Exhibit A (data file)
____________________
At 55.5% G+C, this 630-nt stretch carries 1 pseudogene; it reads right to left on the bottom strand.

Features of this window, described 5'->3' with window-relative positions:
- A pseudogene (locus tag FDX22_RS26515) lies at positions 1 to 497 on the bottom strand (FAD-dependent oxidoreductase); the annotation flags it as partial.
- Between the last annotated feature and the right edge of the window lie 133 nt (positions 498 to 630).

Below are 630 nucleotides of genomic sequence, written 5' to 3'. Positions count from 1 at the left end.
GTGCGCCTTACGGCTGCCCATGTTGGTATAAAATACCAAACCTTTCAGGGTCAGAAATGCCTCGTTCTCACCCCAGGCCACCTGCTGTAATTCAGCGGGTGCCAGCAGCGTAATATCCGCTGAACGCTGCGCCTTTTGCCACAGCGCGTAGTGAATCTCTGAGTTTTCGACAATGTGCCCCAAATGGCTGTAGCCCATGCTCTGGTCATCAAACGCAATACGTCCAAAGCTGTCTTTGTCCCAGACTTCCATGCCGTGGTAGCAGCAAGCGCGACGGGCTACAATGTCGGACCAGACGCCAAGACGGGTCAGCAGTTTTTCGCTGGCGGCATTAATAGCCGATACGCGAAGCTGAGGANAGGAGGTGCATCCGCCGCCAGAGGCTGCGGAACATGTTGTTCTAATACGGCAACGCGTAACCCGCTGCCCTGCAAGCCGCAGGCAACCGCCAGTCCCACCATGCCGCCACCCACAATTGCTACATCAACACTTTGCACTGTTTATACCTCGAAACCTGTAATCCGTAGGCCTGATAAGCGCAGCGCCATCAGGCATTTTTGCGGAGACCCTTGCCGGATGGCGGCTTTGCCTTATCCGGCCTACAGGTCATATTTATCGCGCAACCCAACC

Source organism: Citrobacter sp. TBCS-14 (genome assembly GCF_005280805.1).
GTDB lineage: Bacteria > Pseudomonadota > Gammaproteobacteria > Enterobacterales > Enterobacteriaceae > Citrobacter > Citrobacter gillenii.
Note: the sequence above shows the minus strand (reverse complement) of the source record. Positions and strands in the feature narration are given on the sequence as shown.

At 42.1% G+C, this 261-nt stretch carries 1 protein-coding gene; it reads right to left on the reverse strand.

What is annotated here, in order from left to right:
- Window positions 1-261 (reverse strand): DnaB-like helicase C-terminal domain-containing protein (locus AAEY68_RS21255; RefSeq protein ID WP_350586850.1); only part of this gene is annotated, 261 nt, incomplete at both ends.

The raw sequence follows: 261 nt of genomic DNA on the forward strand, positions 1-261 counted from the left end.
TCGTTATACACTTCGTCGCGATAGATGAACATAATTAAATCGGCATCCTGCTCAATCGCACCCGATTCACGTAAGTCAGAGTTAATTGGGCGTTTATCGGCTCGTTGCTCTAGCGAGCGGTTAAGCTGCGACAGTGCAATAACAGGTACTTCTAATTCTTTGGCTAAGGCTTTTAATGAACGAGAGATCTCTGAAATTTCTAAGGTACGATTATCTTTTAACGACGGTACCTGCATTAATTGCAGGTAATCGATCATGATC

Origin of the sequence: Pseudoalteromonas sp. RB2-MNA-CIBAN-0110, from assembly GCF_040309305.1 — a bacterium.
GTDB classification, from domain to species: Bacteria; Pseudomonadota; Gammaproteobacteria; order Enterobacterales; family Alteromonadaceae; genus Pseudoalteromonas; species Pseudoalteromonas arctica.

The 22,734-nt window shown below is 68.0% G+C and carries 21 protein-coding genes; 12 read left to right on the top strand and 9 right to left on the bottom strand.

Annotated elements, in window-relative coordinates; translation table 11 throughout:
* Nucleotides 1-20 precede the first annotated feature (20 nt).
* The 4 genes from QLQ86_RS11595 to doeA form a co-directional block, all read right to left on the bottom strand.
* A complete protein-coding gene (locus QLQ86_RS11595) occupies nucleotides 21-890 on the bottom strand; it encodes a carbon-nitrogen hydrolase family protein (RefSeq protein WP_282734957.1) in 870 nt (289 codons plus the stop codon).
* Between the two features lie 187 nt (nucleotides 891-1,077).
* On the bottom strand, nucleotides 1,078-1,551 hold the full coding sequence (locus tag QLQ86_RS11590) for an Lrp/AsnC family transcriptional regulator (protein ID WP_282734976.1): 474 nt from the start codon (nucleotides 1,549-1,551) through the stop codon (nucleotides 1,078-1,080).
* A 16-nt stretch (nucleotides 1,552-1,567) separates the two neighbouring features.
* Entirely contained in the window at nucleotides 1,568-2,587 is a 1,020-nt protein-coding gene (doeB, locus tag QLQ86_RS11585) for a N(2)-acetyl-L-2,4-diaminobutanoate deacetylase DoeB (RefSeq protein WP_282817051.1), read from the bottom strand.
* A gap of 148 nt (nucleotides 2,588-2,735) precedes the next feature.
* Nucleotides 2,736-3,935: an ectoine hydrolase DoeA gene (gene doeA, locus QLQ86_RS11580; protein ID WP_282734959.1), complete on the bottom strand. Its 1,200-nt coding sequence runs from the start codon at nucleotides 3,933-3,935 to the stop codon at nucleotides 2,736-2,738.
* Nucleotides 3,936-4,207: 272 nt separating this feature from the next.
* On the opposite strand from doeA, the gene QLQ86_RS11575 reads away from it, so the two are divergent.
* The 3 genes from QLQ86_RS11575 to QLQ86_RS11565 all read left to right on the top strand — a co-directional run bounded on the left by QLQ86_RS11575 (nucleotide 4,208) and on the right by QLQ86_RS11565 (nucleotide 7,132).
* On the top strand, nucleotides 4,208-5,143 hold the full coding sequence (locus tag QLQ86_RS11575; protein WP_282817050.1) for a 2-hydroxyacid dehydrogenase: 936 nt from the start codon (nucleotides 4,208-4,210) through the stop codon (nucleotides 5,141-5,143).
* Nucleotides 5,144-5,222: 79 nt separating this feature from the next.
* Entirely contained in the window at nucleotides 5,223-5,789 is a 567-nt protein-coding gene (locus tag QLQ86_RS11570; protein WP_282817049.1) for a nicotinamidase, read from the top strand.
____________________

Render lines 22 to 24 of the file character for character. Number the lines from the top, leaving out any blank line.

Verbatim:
* Between the two features lie 187 nt (nucleotides 891-1,077).
* On the bottom strand, nucleotides 1,078-1,551 hold the full coding sequence (locus tag QLQ86_RS11590) for an Lrp/AsnC family transcriptional regulator (protein ID WP_282734976.1): 474 nt from the start codon (nucleotides 1,549-1,551) through the stop codon (nucleotides 1,078-1,080).
* A 16-nt stretch (nucleotides 1,552-1,567) separates the two neighbouring features.